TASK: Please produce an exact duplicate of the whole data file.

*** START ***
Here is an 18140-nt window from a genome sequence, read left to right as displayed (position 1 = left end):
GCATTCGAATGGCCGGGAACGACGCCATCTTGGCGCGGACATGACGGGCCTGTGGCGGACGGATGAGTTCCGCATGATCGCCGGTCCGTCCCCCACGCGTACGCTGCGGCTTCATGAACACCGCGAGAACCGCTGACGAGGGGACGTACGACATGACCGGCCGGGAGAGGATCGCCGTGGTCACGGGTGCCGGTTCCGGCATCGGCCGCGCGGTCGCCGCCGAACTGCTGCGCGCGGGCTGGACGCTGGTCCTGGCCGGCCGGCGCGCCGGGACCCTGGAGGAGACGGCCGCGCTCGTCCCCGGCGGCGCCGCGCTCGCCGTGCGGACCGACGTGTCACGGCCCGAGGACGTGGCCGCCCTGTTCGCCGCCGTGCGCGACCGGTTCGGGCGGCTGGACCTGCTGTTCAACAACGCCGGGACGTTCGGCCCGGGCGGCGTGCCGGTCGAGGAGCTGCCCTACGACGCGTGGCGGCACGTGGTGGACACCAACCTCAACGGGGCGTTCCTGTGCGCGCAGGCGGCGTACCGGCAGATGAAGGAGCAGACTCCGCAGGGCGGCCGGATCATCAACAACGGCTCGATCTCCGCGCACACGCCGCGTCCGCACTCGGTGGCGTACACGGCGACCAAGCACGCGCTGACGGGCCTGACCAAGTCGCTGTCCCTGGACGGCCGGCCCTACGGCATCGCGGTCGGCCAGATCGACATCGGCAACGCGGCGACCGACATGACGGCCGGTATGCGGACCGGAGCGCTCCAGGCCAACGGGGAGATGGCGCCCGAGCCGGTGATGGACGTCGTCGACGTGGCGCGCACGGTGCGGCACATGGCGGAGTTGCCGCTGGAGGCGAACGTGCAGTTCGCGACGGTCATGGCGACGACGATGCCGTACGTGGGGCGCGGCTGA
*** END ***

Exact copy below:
Here is an 18140-nt window from a genome sequence, read left to right as displayed (position 1 = left end):
GCATTCGAATGGCCGGGAACGACGCCATCTTGGCGCGGACATGACGGGCCTGTGGCGGACGGATGAGTTCCGCATGATCGCCGGTCCGTCCCCCACGCGTACGCTGCGGCTTCATGAACACCGCGAGAACCGCTGACGAGGGGACGTACGACATGACCGGCCGGGAGAGGATCGCCGTGGTCACGGGTGCCGGTTCCGGCATCGGCCGCGCGGTCGCCGCCGAACTGCTGCGCGCGGGCTGGACGCTGGTCCTGGCCGGCCGGCGCGCCGGGACCCTGGAGGAGACGGCCGCGCTCGTCCCCGGCGGCGCCGCGCTCGCCGTGCGGACCGACGTGTCACGGCCCGAGGACGTGGCCGCCCTGTTCGCCGCCGTGCGCGACCGGTTCGGGCGGCTGGACCTGCTGTTCAACAACGCCGGGACGTTCGGCCCGGGCGGCGTGCCGGTCGAGGAGCTGCCCTACGACGCGTGGCGGCACGTGGTGGACACCAACCTCAACGGGGCGTTCCTGTGCGCGCAGGCGGCGTACCGGCAGATGAAGGAGCAGACTCCGCAGGGCGGCCGGATCATCAACAACGGCTCGATCTCCGCGCACACGCCGCGTCCGCACTCGGTGGCGTACACGGCGACCAAGCACGCGCTGACGGGCCTGACCAAGTCGCTGTCCCTGGACGGCCGGCCCTACGGCATCGCGGTCGGCCAGATCGACATCGGCAACGCGGCGACCGACATGACGGCCGGTATGCGGACCGGAGCGCTCCAGGCCAACGGGGAGATGGCGCCCGAGCCGGTGATGGACGTCGTCGACGTGGCGCGCACGGTGCGGCACATGGCGGAGTTGCCGCTGGAGGCGAACGTGCAGTTCGCGACGGTCATGGCGACGACGATGCCGTACGTGGGGCGCGGCTGA